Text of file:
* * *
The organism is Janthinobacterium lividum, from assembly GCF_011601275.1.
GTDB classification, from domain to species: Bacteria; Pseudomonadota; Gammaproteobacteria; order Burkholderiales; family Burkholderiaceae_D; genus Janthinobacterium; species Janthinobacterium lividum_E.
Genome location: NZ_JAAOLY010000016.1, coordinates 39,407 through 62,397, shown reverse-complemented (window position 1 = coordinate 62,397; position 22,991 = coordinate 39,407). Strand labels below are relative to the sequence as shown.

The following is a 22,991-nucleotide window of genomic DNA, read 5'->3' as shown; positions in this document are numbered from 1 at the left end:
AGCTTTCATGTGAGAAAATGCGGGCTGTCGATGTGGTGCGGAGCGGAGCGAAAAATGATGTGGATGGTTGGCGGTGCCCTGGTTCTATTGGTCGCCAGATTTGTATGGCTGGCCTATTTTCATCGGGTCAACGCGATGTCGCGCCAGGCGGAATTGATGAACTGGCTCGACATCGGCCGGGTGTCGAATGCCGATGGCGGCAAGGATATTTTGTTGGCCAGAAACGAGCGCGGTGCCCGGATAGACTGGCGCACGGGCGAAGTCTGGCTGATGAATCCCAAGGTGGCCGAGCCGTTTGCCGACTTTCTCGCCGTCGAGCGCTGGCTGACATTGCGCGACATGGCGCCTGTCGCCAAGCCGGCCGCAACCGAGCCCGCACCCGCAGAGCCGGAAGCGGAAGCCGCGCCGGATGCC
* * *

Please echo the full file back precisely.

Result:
The organism is Janthinobacterium lividum, from assembly GCF_011601275.1.
GTDB classification, from domain to species: Bacteria; Pseudomonadota; Gammaproteobacteria; order Burkholderiales; family Burkholderiaceae_D; genus Janthinobacterium; species Janthinobacterium lividum_E.
Genome location: NZ_JAAOLY010000016.1, coordinates 39,407 through 62,397, shown reverse-complemented (window position 1 = coordinate 62,397; position 22,991 = coordinate 39,407). Strand labels below are relative to the sequence as shown.

The following is a 22,991-nucleotide window of genomic DNA, read 5'->3' as shown; positions in this document are numbered from 1 at the left end:
AGCTTTCATGTGAGAAAATGCGGGCTGTCGATGTGGTGCGGAGCGGAGCGAAAAATGATGTGGATGGTTGGCGGTGCCCTGGTTCTATTGGTCGCCAGATTTGTATGGCTGGCCTATTTTCATCGGGTCAACGCGATGTCGCGCCAGGCGGAATTGATGAACTGGCTCGACATCGGCCGGGTGTCGAATGCCGATGGCGGCAAGGATATTTTGTTGGCCAGAAACGAGCGCGGTGCCCGGATAGACTGGCGCACGGGCGAAGTCTGGCTGATGAATCCCAAGGTGGCCGAGCCGTTTGCCGACTTTCTCGCCGTCGAGCGCTGGCTGACATTGCGCGACATGGCGCCTGTCGCCAAGCCGGCCGCAACCGAGCCCGCACCCGCAGAGCCGGAAGCGGAAGCCGCGCCGGATGCC